Six Nations Miscellany: Furlong’s fond memory of his first cap
Paul O’Connell presented prop with his jersey on what was to be his last home game
Tadhg Furlong and Paul O’Connell in action during the 2015 Rugby World Cup warm-up game against Wales at the Aviva stadium. Photograph: James Crombie/Inpho
Rob Henderson goes over for one of his three tries in the Six Nations game against Italy at the Stadio Flaminio in Rome in February 2001. Photograph: Patrick Bolger/Inpho
The Aviva stadium on August 29th, 2015 will always be a place in time that binds Tadhg Furlong and Paul O’Connell in the context of a rugby milestone. Furlong made his Ireland debut in the World Cup warm-up game against Wales as a second-half replacement for Nathan White.
The game marked O’Connell’s last in Dublin as he went on to suffer a career-ending injury against France in the Rugby World Cup pool match at the Millennium stadium six weeks later. In the build-up to that Welsh game, a 16-10 defeat for the home side, O’Connell presented Furlong with his first Irish jersey.
The Wexford prop recalled: “My first cap was Paulie’s last game in the Aviva. He presented me with my jersey which was pretty cool. At that stage it was pretty cool to get your first jersey off Paul O’Connell.” The two are now reunited with Ireland, albeit with a different relationship, with O’Connell an assistant coach.
Furlong confirmed that his former team-mate had fitted snugly into his new role. “Paulie has been very good. I suppose he works hand in hand with the lineout callers, a lot more hands on than with me personally. Paulie knows what he wants and he drives it, he’s very clearcut. It’s been great to work with him.”
Mitchell: England not changing approach despite red peril
England defence coach John Mitchell doesn’t want his players backing off making dominant tackles despite the spate of red cards in recent Six Nations and English Premiership matches. He explained: “The only thing we can control is making sure we are disciplined in our practice in terms of the height of our tackles.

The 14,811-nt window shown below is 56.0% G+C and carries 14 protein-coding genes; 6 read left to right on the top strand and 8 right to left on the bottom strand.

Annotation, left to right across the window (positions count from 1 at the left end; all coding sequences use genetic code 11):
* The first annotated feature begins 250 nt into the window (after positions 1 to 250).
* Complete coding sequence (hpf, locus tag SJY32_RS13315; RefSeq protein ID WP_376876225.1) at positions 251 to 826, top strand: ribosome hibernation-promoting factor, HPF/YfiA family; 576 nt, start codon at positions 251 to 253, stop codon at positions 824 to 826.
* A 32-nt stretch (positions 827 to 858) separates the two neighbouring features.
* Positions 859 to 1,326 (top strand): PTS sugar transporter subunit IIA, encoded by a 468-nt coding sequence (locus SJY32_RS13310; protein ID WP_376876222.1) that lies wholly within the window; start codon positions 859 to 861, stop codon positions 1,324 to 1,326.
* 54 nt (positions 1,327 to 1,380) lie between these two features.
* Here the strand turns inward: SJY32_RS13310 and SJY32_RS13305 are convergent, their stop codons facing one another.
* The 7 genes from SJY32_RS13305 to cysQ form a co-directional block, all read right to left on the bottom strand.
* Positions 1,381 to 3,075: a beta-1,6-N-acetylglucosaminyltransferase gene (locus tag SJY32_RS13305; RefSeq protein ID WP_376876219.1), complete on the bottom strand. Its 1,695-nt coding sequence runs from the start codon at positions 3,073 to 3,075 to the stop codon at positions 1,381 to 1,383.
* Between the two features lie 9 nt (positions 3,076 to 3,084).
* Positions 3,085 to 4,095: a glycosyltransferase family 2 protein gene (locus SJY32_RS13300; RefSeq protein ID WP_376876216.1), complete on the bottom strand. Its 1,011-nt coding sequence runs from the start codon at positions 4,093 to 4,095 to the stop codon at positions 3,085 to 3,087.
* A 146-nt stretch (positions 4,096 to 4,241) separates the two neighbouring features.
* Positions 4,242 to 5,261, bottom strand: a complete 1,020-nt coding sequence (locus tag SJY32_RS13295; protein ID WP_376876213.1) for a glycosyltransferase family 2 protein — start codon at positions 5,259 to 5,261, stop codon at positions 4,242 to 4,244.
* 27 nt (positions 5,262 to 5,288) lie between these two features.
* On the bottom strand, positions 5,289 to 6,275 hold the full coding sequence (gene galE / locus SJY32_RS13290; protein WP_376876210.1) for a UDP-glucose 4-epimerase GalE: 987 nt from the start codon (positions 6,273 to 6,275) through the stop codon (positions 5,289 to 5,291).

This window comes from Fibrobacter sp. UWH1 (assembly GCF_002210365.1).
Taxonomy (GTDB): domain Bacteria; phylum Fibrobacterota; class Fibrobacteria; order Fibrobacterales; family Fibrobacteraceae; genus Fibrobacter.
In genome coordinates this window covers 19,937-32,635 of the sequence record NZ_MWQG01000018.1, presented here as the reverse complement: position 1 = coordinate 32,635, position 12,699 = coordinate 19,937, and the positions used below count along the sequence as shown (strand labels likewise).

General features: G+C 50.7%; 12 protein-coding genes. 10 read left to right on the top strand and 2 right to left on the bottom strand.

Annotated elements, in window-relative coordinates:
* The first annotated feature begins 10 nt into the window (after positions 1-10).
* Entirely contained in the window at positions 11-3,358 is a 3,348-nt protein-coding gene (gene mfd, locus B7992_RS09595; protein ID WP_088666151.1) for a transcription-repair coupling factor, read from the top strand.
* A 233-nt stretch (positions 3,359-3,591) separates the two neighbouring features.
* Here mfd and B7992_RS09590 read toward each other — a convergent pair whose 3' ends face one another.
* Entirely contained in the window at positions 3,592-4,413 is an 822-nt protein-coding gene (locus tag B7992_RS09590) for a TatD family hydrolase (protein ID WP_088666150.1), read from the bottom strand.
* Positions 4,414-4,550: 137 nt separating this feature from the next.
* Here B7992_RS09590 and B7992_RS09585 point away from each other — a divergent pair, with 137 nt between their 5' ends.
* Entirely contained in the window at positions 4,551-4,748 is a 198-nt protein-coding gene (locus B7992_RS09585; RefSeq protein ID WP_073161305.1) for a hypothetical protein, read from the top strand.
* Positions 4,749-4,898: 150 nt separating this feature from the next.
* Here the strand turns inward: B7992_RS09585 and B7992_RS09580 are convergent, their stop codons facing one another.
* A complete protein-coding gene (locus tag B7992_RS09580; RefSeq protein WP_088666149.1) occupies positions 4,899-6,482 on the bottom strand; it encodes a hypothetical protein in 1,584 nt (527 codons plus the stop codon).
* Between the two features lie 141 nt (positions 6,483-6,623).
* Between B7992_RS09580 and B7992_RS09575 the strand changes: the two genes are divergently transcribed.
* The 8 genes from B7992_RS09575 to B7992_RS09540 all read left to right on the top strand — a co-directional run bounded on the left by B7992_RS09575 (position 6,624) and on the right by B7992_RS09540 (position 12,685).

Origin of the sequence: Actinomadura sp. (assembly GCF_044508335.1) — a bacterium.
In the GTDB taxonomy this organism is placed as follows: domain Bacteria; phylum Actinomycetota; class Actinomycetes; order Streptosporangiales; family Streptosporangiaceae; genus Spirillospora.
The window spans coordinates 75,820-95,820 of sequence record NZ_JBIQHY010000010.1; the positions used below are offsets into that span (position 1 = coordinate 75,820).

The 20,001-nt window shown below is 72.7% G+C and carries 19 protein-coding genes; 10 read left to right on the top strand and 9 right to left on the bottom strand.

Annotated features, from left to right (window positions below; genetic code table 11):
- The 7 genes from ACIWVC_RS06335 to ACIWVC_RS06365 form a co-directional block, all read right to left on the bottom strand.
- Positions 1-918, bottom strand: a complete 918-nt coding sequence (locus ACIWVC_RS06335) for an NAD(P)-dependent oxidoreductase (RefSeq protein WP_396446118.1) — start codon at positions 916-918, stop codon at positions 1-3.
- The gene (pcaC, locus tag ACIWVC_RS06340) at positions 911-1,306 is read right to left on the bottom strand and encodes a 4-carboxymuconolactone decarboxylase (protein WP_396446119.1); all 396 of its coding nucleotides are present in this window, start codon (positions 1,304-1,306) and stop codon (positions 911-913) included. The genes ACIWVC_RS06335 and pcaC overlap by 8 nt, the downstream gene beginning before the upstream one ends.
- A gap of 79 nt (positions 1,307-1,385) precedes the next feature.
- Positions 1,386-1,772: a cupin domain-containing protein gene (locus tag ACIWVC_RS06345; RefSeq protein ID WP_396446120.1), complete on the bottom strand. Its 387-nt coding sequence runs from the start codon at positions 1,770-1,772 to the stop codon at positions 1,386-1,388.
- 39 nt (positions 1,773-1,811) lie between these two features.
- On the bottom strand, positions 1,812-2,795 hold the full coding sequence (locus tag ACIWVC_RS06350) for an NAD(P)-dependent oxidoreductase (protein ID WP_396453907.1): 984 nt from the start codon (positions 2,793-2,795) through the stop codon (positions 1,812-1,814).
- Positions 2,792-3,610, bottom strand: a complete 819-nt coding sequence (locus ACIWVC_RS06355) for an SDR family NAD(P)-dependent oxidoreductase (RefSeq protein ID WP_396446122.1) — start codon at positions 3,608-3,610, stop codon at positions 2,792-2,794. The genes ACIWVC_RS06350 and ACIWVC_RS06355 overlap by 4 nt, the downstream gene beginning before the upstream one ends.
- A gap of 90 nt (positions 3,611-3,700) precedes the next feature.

“That gives players a better chance to not be sanctioned, but ultimately you still really want to be dominant in your contact. We can’t control the mitigating circumstances for slipping or sudden changes from high to low, so it’s a matter of making sure we practise the right height.
“The one way around it is that we continue to practise tackle dominance in the best possible way that is going to give the players the best chance of not receiving a sanction.”
All hail Hendo , another Rome hat-trick king
In referring to the hat-trick of tries scored by CJ Stander and Craig Gilroy against Italy at the Stadio Olimpico in 2017 in Tuesday’s column, it’s only fair to highlight the first Irish player to manage that feat, Rob Henderson; coincidentally it also took place in Rome but this time at the Stadio Flaminio (2001), a charming, noisy amphitheatre.
That Six Nations Championship match was famous for two things, Henderson’s hat-trick and the sending off of scrumhalf Alessandro Troncon, the current Italian defence coach, for striking his Irish counterpart Peter Stringer. A small shout out too to former Leinster and Ireland prop, Dr Emmet Byrne, who made his debut that afternoon.
Henderson, who scored six tries in 29 caps for Ireland was a brilliant foil to Brian O’Driscoll both in the green jersey and the red of the Lions, as a midfield partnership in the 2001 series against Australia.
Word of mouth
“I know I made the wrong decision once or twice [against France]. If I read the pictures better in that moment then it might create a different outcome [and] that might create a different narrative.” – Ireland Garry Ringrose is typically honest and self critical in the pursuit of getting better.
By the numbers: 95
The number of minutes that Tadhg Furlong reckons he’s enjoyed in a match environment since returning from several injuries that had kept him sidelined since last season’s Six Nations.
On this day: February 24th, 1952
Ireland were held to a 3-3 draw by Argentina in the first of two Tests – no caps were awarded by the visitors – on their tour of South America. The Irish touring party played one match in Chile against the national side (won 30-0) and then eight in Argentina. The tour coincided with the death of Eva Peron, the wife of Argentina’s president Juan Peron, just six days after the Irish squad left Dublin and as a result it was almost cancelled.
Ireland captain Des O’Brien, one of several survivors from the 1948 Grand Slam team, led the tourists to a 6-0 victory in the second Test against the Pumas with tries from Malay-born UCD wing Michael Hillary and Old Belvedere flanker Michael Dargan. Johnny O’Meara, who won 19 of his 22 caps as Jack Kyle’s halfback partner, scored the Irish try in the drawn first Test.